Background: Frailty is the accumulation of aging-induced deficits, leading to vulnerability and death. There is evidence of negative associations between greenspaces measured with normalized difference vegetation index (NDVI) and frailty. However, NDVI is not as informative as greenness structure indices which reflect characters such as shape and connectivity. We aim to study the association between greenness structures and frailty in an elderly Chinese cohort.
Methods: We included older adults from 2008-2014 waves of the China Longitudinal Healthy Longevity Survey (CLHLS). We used greenspace indices from satellite to quantify greenspace structures at county-level: area-edge, shape, and proximity, and calculated frailty index (FI) as a health outcome. We did cross-sectional analyses using linear regression and logistical regression, and longitudinal analyses using the generalized estimating equations (GEE). All models were adjusted for covariates.
Results: Among 8,776 participants at baseline, the mean LPI, SHAPE, COHESION, and FI were 7.93, 8.11, 97.6, and 0.17. The correlation between NDVI and greenness structure was unnoticeable. In cross-sectional analyses, we found negative consistent dose-response relationships for greenspace structures and frailty, especially in females, city residents, people without a spouse, and with deteriorated frailty. Compared to participants living in the lowest quartile of greenness structure, those in the highest quartile of LPI, SHAPE, and COHESION had 32%, 44%, and 37% lower odds of frailty. However, we did not find a significant association in longitudinal analyses due to higher mortality rate and FI of participants without follow-up surveys.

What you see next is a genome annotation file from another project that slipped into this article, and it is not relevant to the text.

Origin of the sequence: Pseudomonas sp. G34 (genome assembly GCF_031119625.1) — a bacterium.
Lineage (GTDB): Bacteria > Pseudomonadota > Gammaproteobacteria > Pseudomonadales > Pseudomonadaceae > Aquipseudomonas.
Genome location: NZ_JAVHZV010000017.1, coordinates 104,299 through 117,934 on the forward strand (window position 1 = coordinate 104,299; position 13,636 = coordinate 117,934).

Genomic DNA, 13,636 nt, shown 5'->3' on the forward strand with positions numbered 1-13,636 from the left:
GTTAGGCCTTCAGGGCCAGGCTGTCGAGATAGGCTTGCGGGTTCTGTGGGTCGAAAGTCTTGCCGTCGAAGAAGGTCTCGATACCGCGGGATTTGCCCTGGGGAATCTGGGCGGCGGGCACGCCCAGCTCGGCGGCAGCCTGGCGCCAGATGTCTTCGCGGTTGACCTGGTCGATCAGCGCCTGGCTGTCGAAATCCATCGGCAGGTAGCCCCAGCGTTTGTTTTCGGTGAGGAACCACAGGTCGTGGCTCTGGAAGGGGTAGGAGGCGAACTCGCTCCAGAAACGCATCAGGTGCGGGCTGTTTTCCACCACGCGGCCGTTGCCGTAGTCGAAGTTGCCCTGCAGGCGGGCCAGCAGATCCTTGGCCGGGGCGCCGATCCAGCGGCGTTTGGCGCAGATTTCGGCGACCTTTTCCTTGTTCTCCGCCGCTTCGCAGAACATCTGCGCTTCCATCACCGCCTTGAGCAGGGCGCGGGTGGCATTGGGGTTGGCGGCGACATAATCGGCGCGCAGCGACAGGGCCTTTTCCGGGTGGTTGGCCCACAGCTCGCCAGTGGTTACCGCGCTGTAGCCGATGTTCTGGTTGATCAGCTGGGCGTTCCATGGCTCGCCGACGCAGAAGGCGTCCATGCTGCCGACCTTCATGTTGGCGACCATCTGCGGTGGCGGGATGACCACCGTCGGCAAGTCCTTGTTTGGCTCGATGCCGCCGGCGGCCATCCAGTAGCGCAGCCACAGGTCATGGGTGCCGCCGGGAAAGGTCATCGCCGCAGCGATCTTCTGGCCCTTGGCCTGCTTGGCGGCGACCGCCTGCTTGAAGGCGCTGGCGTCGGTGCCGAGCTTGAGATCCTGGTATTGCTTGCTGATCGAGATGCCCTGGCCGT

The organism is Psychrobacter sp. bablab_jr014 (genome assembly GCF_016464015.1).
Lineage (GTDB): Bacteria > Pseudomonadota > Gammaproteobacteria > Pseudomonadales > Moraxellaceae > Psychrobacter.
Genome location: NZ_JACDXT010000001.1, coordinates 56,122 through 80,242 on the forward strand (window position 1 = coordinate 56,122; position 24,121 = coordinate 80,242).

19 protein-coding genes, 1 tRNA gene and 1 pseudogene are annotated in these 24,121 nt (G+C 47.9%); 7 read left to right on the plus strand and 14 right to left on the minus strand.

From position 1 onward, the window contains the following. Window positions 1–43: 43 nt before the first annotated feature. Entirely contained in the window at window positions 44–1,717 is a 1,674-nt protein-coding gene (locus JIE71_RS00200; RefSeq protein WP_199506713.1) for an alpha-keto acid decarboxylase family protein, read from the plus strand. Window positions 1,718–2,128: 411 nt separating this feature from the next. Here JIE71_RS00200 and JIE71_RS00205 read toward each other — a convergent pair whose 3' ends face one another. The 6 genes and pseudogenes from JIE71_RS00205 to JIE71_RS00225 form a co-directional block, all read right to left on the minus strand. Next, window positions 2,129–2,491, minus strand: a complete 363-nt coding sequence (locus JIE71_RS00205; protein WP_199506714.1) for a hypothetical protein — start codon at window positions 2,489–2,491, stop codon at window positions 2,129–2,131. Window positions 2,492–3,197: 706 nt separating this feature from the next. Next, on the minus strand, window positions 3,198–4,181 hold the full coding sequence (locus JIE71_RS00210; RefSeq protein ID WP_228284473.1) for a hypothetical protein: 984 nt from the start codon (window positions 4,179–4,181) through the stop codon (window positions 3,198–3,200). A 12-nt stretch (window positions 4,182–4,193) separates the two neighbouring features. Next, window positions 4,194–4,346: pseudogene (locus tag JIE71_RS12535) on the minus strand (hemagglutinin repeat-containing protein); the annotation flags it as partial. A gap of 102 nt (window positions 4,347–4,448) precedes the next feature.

Conclusions: The larger value of area-edge, shape, and proximity is related to a lower likelihood of frailty. Assessing complex shapes and connecting fragmentary greenspaces are informative to public health through city planning.